Asset management is emerging from the severe shock of the global financial crisis. But the indebtedness of individuals and banks in some parts of the developed world has now turned into sovereign debt challenges and economic growth has stagnated.
Accordingly, investment managers in mature markets are increasingly interested in investing in – and gaining greater proximity to – emerging markets such as the GCC as a way of augmenting yield and diversifying away from traditional geographies.
As a location, Qatar has several powerful advantages and there has never been a better time for asset managers to take advantage of direct and easy access to the compelling Qatar growth story.
Crucially, Qatar has a world-class tax, regulatory, legal and business environment offering investors a legal system based on English common law. The independent QFC Regulatory Authority provides a principles-based regime following international best practice.
The QFC Tribunal, another independent entity, hears appeals against decisions on QFC entities such as the QFC Regulatory Authority. Qatar’s tax regime is attractive. The tax rate for QFC licensed firms is 10% on profits made in Qatar and there are no capital, personal or social taxes. And the recent World Economic Forum World Competitiveness Report ranked Qatar eleventh in the world – the highest in the MENA region.
All this provides clarity and certainty, highly valuable commodities in these turbulent times. A business looking to establish itself within the QFC environment – whether it is Qatari or foreign – knows exactly where it stands.
Qatar itself is the fastest growing economy in a fast-growing region. It enjoyed on average double-digit growth rates for a decade up to 2011 and has a savings rates of about 49% - well above the Gulf average and around twice the world average. The country also has one of the highest per capita incomes in the world and one of the highest proportions of millionaire households.
“We are aiming for a fertile mix of international, regional and local firms which will cement the QFC Authority’s standing as an international financial centre.”
The QFC has a mandate to help the development of the whole of Qatar’s financial sector. It provides firms with a platform to access local and regional investment opportunities and conduct business in the region. Qatar is strategically well positioned between the mature markets of the west and the fast-growing economies of the east and has Africa almost on its doorstep.
Our priority is to increase the volume of business conducted in Qatar. This includes increasing the amount of business done both by Qatari firms and attracting more international firms to the country. The key measure of our progress will be the total amount and quality of business transacted by firms on the ground.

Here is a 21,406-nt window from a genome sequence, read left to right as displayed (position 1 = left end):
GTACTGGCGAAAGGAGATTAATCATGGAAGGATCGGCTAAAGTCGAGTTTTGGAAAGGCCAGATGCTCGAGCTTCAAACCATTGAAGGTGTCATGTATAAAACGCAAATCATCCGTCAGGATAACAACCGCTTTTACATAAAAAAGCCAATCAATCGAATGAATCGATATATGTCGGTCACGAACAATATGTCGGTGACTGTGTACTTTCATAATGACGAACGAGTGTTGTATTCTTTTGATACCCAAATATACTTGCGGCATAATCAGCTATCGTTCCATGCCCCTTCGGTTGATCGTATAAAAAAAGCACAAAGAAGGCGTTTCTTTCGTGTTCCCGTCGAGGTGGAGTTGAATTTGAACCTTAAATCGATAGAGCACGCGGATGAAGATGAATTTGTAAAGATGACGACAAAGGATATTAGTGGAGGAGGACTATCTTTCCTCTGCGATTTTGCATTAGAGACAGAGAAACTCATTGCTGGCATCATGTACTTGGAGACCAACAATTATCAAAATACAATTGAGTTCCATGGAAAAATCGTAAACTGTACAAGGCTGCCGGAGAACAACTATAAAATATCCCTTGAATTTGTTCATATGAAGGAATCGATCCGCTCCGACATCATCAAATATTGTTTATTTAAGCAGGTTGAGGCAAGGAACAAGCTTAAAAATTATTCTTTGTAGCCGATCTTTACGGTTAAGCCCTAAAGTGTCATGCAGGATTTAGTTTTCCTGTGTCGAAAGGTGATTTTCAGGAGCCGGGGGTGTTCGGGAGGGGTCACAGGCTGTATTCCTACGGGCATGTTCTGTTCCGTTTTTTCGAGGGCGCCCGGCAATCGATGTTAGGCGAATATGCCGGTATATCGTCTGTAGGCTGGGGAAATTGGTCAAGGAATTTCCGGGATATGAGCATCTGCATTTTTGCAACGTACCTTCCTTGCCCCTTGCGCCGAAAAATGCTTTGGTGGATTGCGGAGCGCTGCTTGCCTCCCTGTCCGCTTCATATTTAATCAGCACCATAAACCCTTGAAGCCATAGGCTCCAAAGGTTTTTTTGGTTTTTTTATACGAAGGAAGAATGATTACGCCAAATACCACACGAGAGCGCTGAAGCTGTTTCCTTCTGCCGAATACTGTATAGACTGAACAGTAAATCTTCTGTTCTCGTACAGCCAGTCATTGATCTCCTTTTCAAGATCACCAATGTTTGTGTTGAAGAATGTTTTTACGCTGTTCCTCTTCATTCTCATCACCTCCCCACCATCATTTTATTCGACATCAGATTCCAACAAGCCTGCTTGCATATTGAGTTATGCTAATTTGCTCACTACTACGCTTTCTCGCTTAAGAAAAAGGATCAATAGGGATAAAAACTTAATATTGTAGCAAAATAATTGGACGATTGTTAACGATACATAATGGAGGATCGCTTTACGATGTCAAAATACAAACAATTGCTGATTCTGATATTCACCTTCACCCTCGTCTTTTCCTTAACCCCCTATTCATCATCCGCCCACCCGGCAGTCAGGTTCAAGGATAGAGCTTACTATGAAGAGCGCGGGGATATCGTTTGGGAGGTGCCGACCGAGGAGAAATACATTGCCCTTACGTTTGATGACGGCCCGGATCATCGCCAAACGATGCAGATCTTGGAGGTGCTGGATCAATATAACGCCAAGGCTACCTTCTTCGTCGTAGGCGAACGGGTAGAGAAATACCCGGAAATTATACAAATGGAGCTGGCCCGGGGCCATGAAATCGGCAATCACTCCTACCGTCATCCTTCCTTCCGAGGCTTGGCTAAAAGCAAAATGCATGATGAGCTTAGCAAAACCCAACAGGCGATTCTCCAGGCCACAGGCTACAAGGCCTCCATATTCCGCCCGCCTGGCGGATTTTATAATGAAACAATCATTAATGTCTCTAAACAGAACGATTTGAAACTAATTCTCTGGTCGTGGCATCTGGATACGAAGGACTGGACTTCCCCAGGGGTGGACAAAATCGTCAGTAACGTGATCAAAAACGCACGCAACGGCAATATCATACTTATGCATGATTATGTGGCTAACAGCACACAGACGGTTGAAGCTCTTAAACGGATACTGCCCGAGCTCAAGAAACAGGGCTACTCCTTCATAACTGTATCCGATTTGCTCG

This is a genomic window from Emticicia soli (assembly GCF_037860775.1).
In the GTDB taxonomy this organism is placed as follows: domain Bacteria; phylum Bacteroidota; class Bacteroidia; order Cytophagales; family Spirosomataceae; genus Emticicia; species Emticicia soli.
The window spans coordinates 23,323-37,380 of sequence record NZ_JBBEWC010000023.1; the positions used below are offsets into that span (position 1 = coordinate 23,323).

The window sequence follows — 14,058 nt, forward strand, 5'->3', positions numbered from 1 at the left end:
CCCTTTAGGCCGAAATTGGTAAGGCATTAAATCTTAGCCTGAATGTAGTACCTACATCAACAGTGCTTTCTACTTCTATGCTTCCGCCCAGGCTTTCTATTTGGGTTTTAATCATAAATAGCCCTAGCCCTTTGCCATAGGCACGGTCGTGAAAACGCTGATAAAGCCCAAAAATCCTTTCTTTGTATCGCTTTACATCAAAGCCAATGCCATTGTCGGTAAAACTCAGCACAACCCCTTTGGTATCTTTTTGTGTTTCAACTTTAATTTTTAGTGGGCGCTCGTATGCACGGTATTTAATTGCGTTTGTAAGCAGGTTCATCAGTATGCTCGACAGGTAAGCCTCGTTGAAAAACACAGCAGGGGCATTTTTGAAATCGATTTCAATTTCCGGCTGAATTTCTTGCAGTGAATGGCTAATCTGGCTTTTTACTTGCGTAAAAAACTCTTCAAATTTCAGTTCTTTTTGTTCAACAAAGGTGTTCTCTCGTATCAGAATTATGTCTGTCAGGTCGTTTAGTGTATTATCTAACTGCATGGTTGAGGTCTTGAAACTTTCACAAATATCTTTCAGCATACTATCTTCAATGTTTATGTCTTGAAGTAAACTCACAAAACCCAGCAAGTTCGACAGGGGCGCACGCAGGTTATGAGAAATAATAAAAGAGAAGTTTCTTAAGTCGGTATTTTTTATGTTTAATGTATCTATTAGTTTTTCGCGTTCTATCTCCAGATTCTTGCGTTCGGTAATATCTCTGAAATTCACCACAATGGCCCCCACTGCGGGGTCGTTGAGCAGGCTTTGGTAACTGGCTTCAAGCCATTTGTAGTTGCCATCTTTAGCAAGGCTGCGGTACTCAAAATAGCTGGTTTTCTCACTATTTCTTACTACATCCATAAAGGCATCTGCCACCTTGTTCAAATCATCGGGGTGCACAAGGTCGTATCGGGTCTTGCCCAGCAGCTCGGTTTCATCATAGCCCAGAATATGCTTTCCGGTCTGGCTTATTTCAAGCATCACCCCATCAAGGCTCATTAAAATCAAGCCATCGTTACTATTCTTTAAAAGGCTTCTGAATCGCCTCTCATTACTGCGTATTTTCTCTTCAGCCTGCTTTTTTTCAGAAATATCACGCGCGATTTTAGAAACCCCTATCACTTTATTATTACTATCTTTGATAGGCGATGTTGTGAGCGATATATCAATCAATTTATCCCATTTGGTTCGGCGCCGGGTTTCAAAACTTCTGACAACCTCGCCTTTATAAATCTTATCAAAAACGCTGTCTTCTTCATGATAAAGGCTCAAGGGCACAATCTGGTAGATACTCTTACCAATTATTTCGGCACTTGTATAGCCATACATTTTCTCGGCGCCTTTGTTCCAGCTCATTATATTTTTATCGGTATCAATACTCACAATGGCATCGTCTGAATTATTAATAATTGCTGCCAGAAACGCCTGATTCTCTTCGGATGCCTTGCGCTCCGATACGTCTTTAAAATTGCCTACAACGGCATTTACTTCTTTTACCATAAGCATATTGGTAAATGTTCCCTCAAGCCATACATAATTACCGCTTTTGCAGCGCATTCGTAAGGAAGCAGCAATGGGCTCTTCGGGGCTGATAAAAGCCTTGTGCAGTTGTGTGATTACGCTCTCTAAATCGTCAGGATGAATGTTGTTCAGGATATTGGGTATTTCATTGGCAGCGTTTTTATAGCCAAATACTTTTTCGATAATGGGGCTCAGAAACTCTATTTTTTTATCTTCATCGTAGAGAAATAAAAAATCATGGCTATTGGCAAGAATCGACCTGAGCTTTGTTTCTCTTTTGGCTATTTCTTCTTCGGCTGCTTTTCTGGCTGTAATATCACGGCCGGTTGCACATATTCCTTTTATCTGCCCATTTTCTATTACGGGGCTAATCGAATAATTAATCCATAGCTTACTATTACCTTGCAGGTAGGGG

Earlier this year Barclays Natural Resource Investments announced that it would run its global portfolio from the QFC. Credit Suisse has announced that it is relocating investment banking jobs from Dubai to Doha. And Q-Invest is set to merge with EFG-Hermes and expand its asset management business out of Qatar.
Financial services help the diversification away from excessive dependence on hydrocarbons which the National Vision 2030 maps out. The financial services sector is expanding rapidly in size and sophistication. The finance, insurance, real estate and business services sector now contributes about 10% of Qatar’s GDP – one of the biggest sectors after hydrocarbons.
And our financial services sector is supporting the considerable scale and pace of change throughout the country, providing a conduit for wealth to be efficiently and effectively allocated to the many projects requiring capital.
Development of the financial services sector and asset management industry in Qatar is being stimulated by clear and certain regulation to stay at the leading edge of global best practice; by opening up business channels with other leading financial centres around the world; through Qatar Exchange continuing to work hard to improve the Qatari stock market’s liquidity, accessibility and efficiency; by greater retail investor education; and by continually communicating the attractions of Qatar through conferences and other marketing initiatives.
Opportunities for asset managers are also arising from Qatar’s massive investment in infrastructure. Projects worth over $200bn are due to be completed in the next ten years. The government would like to see private sector involvement in these projects.
We are aiming for a fertile mix of international, regional and local firms which will cement the QFC Authority’s standing as an international financial centre and will also stimulate the further development of Qatari firms and the Qatari economy.